Review of the Epomaker x Feker Galaxy 80 keyboard: It’s cushiony, strong, and available in sci-fi cyan.

Review of the Epomaker x Feker Galaxy 80 keyboard: It’s cushiony, strong, and available in sci-fi cyan.

You can get the Epomaker x Feker Galaxy80 as a bare-bones kit or pre-built. While the barebones kit only includes switches and keycaps, the pre-built version is fully assembled and operational. There are five color options for either version: white, black, blue, purple, and pink.

Prebuilt models retail for $105.99, but they are also available on Amazon for just $99.99. Feker Marble White linear switches with Doubleshot PBT MDA profile keycaps are part of it. A rubber USB Type-C cable that can be detached, a switch and keycap puller, and extra switches are also included in the package. Durability shouldn’t be an issue because the Galaxy80 weighs a substantial 5.32 pounds and measures 16.42 x 7.48 x 2.6 inches. This is primarily because of the full aluminum alloy case.

DESIGN

The Epomaker x Feker Galaxy80 is a TKL keyboard that lacks only the number pad, making it a “tenkeyless” option. It features nine media and action keys on the right side, a full row of function keys at the top, and a full set of standard-size primary keys on the left. The majority of users only require those keys, but if you absolutely must have a number pad, you may be better off with something like the Lofree Block.

Upon picking up the Galaxy80, one thing that caught my attention right away was the build quality. This keyboard feels and looks fantastic thanks to its aluminum alloy shell with a matte powder-coated finish. Because of its weight, it won’t tip over on your desk, especially with the support of the rubber feet that hold underneath.

Additionally, the inside is premium. The Galaxy80 offers an incredibly plush typing experience thanks to its gasket construction and five layers of padding. The primary keys flex on the gasket pads when you apply pressure to them. If mechanical keyboards mounted on gaskets are new to you, they’re a pleasure to type on. The additional flex provided by the gasket pads enhances sound quality by cushioning each keystroke.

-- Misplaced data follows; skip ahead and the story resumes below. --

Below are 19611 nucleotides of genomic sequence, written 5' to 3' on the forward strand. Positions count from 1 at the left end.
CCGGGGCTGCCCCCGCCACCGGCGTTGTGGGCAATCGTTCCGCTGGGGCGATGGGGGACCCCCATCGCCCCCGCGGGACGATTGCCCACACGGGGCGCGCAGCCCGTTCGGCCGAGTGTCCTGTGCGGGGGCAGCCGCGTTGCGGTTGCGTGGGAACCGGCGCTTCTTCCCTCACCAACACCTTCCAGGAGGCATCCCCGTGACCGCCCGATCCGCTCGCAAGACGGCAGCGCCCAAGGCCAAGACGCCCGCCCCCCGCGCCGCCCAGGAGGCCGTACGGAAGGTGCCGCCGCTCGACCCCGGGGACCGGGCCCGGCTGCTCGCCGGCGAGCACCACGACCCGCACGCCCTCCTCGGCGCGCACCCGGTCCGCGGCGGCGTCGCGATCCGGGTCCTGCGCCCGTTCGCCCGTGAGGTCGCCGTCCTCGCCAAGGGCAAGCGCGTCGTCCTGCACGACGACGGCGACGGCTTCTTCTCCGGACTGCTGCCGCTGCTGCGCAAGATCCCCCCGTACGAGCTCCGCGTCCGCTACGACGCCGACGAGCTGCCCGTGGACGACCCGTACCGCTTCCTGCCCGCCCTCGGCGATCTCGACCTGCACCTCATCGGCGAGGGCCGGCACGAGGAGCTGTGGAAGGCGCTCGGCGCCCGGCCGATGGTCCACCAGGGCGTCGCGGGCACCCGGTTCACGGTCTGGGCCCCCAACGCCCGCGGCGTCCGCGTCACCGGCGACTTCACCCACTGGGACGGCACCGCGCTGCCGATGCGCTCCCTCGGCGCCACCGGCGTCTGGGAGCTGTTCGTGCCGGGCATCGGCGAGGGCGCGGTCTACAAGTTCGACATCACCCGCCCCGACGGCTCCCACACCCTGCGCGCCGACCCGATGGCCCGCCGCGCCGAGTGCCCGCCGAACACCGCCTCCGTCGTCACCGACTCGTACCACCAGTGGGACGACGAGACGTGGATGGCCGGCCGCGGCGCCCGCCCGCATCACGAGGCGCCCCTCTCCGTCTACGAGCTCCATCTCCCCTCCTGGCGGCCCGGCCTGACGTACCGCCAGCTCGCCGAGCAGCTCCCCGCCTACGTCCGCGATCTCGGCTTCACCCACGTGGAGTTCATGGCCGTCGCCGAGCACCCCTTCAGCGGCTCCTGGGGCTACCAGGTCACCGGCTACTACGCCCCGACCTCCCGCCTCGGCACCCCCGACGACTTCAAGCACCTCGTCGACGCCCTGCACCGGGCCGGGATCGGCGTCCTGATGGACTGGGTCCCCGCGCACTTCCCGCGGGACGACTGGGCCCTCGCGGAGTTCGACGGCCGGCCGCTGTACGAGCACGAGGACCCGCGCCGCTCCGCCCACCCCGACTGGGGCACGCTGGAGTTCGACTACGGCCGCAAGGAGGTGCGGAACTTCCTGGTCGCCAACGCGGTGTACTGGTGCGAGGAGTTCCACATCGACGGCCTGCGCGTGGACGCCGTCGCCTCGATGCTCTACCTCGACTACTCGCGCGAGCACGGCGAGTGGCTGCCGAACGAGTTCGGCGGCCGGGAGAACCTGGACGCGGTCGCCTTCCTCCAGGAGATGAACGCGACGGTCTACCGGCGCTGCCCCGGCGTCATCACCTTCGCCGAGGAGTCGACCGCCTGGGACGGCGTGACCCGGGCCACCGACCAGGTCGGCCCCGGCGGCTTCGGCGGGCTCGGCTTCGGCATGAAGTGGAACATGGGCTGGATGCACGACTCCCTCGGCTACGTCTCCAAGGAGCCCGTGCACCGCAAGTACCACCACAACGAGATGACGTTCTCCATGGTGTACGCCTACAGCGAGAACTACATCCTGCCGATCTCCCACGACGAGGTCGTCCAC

With the shortcut Fn+Enter, you may switch between the 19 different lighting effects available on the fully illuminated Galaxy 80. The shortcut Fn+| allows you to change the color of the solid lighting mode. You can also vary the brightness of the lighting by holding down the function key and using the up and down arrow keys. A cute little touch is the little LED strip above the arrow keys, which is constantly showing a little rainbow wave.

I really liked the Galaxy 80’s concealed USB dongle storage as a novel feature. A small star feature can be seen in the case’s lower right corner. The garage is covered by a magnetic door that houses the 2.4GHz USB receiver. Those who carry their keyboard from home to the business or school may find this design to be quite useful.

EPOMAKER X FEKER GALAXY80: KEYS

The Epomaker x Feker Galaxy80 might be the ideal choice if you want to test out a mechanical keyboard but don’t want loud switches to bother you or other people who are working nearby. Thanks to five layers of padding and a gasket construction inside the case, typing on it is light and comfortable. The Faker Marble White linear switches are silent and gratifying as well.